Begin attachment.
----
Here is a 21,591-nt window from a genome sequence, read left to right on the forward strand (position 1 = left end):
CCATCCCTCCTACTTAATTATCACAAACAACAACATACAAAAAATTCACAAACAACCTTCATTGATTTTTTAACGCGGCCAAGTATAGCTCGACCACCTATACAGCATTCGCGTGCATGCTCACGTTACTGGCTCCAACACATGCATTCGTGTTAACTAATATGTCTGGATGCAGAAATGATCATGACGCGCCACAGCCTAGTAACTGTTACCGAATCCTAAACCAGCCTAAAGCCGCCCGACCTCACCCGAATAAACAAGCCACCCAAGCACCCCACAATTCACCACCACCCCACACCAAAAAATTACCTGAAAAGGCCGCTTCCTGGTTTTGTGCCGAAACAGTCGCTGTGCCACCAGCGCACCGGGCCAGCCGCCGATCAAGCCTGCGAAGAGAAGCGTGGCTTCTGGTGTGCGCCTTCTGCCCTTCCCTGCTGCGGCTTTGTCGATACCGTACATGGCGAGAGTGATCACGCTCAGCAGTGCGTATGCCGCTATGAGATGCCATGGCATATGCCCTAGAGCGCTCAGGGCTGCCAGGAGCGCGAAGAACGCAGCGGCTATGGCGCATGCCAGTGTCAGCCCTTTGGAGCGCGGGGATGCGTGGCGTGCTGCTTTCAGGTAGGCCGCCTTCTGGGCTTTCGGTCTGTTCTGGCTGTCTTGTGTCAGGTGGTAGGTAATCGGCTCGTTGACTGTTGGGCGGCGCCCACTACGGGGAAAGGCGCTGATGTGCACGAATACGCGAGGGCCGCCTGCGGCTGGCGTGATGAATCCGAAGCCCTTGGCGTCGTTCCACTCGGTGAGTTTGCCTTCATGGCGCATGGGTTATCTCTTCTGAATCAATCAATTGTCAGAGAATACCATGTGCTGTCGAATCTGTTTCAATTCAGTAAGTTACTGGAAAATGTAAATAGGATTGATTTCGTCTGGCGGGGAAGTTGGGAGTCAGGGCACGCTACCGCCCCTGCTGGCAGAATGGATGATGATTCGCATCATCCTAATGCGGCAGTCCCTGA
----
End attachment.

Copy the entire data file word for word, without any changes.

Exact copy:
Here is a 21,591-nt window from a genome sequence, read left to right on the forward strand (position 1 = left end):
CCATCCCTCCTACTTAATTATCACAAACAACAACATACAAAAAATTCACAAACAACCTTCATTGATTTTTTAACGCGGCCAAGTATAGCTCGACCACCTATACAGCATTCGCGTGCATGCTCACGTTACTGGCTCCAACACATGCATTCGTGTTAACTAATATGTCTGGATGCAGAAATGATCATGACGCGCCACAGCCTAGTAACTGTTACCGAATCCTAAACCAGCCTAAAGCCGCCCGACCTCACCCGAATAAACAAGCCACCCAAGCACCCCACAATTCACCACCACCCCACACCAAAAAATTACCTGAAAAGGCCGCTTCCTGGTTTTGTGCCGAAACAGTCGCTGTGCCACCAGCGCACCGGGCCAGCCGCCGATCAAGCCTGCGAAGAGAAGCGTGGCTTCTGGTGTGCGCCTTCTGCCCTTCCCTGCTGCGGCTTTGTCGATACCGTACATGGCGAGAGTGATCACGCTCAGCAGTGCGTATGCCGCTATGAGATGCCATGGCATATGCCCTAGAGCGCTCAGGGCTGCCAGGAGCGCGAAGAACGCAGCGGCTATGGCGCATGCCAGTGTCAGCCCTTTGGAGCGCGGGGATGCGTGGCGTGCTGCTTTCAGGTAGGCCGCCTTCTGGGCTTTCGGTCTGTTCTGGCTGTCTTGTGTCAGGTGGTAGGTAATCGGCTCGTTGACTGTTGGGCGGCGCCCACTACGGGGAAAGGCGCTGATGTGCACGAATACGCGAGGGCCGCCTGCGGCTGGCGTGATGAATCCGAAGCCCTTGGCGTCGTTCCACTCGGTGAGTTTGCCTTCATGGCGCATGGGTTATCTCTTCTGAATCAATCAATTGTCAGAGAATACCATGTGCTGTCGAATCTGTTTCAATTCAGTAAGTTACTGGAAAATGTAAATAGGATTGATTTCGTCTGGCGGGGAAGTTGGGAGTCAGGGCACGCTACCGCCCCTGCTGGCAGAATGGATGATGATTCGCATCATCCTAATGCGGCAGTCCCTGA